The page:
Tuesday, January 26, 2010

The Value of the Stolen Base: Two Economic Schools of Thought

Since the release of "Moneyball" in 2003, Sabermetrics has turned conventional baseball wisdom on its head.

Scouts' hunches, batting averages, and other long-cherished means of evaluating player talent have been replaced by complex statistical tools with names like VORP and OPS (and some that are much more obscure), many of which are founded on solid economic principles. The name of the game now is getting on base and hitting for power, while many traditional tactics and metrics have been criticized, including the stolen base.

The most illustrative critique of the stolen base I have seen comes from the Baseball Prospectus's "Baseball Between the Numbers: Why Everything You Know About the Game Is Wrong." A chapter compares the 1982 season of Rickey Henderson (in which he shattered the MLB record for stolen bases) and the 1986 season of Pete Incaviglia (a plodding outfielder). The book points out that while Rickey's steals helped his team, he got caught so often that he did a lot of damage, too:
The run-expectation tables from 1982 show that Henderson added an extra 22.2 runs to the A's offense with his 130 steals. But the 42 times he was caught cost the team 20.6 runs, meaning that for all that running, the A's gained a total of 1.6 runs for the season. In his first season, Incaviglia stole three bases and was caught twice. He cost his team about half a run. Because Henderson got caught so often, the difference between his base-stealing performance in 1982 and Incaviglia's in 1986 added up to about 2 runs.
Every base stolen slightly increases a team's chance of scoring in an inning, but every caught stealing drastically reduces it (for example, the team goes from a runner on first with one out to the bases empty with two outs). The raw number of bases that a player steals is irrelevant; if he steals successfully less than 75% of the time, he is costing his team runs, on average.

Professor Ben Polak, who taught a game theory course through Yale University's Open Yale program in 2007, has a decidedly different approach. The relevant discussion video is here (about 14:45 in) and the transcript is here (do a search for "baseball" to get to the right spot).

He analyzes base stealing in the context of mixed strategies. The theory behinds mixed strategies is rather involved, but it boils down to choosing one \action against an opponent some of the time and another action the rest of the time. For example, if a soccer player always kicked to the right on penalty shots, the goalie would always dive to the right and thus have a good chance of stopping many shots. So the player would score more points by mixing between kicking right sometimes and left others, even if he can kick right more skillfully.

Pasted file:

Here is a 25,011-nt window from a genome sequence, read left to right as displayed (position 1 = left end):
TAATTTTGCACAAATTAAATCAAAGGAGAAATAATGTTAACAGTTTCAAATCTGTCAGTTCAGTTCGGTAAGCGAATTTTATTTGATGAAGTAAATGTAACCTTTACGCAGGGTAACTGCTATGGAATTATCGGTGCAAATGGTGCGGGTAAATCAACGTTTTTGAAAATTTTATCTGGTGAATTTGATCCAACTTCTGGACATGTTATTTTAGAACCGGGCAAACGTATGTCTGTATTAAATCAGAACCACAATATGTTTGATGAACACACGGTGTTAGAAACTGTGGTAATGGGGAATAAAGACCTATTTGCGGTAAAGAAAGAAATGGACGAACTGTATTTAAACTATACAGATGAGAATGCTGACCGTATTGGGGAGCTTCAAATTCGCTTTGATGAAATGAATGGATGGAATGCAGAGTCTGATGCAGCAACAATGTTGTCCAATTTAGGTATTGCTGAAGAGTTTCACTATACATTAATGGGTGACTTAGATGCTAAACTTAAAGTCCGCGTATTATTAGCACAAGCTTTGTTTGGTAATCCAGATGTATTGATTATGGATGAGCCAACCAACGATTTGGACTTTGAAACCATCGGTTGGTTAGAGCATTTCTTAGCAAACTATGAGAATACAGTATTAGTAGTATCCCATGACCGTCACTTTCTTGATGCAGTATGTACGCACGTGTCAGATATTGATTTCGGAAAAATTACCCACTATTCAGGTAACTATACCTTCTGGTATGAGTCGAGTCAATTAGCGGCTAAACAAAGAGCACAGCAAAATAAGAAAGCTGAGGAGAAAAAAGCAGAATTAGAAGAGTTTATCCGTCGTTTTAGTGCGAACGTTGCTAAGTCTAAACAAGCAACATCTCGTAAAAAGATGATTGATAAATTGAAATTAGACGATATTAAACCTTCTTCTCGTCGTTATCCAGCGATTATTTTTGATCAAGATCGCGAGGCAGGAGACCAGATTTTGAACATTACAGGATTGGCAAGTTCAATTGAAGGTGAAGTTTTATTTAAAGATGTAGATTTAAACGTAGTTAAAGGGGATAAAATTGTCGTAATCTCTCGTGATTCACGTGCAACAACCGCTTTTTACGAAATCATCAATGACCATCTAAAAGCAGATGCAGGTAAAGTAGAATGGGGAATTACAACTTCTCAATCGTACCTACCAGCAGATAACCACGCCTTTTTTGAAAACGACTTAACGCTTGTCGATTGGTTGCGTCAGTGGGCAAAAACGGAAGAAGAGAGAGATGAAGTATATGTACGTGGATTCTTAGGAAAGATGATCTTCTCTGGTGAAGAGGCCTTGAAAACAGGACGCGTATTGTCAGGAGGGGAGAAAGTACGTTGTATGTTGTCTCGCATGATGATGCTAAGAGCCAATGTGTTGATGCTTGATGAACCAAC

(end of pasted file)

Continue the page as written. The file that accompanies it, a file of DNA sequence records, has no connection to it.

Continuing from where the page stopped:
In contrast, if kicking right always had a higher expected value, no matter what the goalie did, the player should always do it. This is known as a pure strategy.

So, back to base stealing, in which Polak talks to a member of the baseball team who is taking his class:

Professor Ben Polak: You're a pitcher, okay. So he's not going to get on base now, so he's not going to answer this. Suppose you did get on base, pitchers don't often get on base. Let's assume that happens, what might you randomize? There you are, you're standing on base, what might you randomize about?
Student: Whether to steal second or not.
Professor Ben Polak: Right, whether to steal or not, whether to try and steal or not. Stay up a second. So the decision whether to try and steal or not is likely to end up being random. If you're the pitcher, what can you do in response to that?
Student: You can either choose to try to pick them off or not.
Professor Ben Polak: What else? So one thing you can try and pick him off. What else?
Student: You can be quicker to the plate.
Professor Ben Polak: Quicker to the plate, what else?
Student: You can pitch out.
Professor Ben Polak: You can pitch out, what else? At least those three things, right?
Student: Yeah.
Professor Ben Polak: At least those three things okay, thank you. I have an expert here, I'm glad I had an expert. So in this case we can see there's randomization going on from the runner whether he attempts to steal the base or not, and by the pitcher on whether he throws the pitch out or whether he tries to throw, to get to the plate faster.
Because the other team is taking so many steps to prevent a player from stealing successfully, they are worse off in other dimensions. Polak provides the punchline (emphasis mine):
Student: The pitcher has to react differently in pitching when he knows that there's a fast guy on base.
Professor Ben Polak: Good, so our pitcher has to react differently. Let's talk to our pitcher again, so one thing our pitcher said was he wants to get to the plate faster. What does that mean getting to the plate faster? –Shout out so people can hear you.
Student: It means just getting the ball to the catcher as fast as possible so he has the best chance to throw out the runner.
Professor Ben Polak: Right, so you're going to pitch from, you're not going to do that funny windup thing, you're not, thank you, you're going to pitch from the stretch, I knew there was a term there somewhere. I'm learning American by being here. And you're more likely to throw a fast ball, there's some advantage in throwing a fast ball rather than a curve ball. Both actions of which, both having to move more towards fast balls and pitching to the stretch are actually costly for the pitcher.
From game theory's perspective, it's no surprise that base stealers don't add or subtract many runs from a team's total, but the costly actions it requires of the pitcher make a base-stealing threat very valuable. It helps players batting with the runner on base, who can expect more fastballs and pitchouts and thus have an advantage.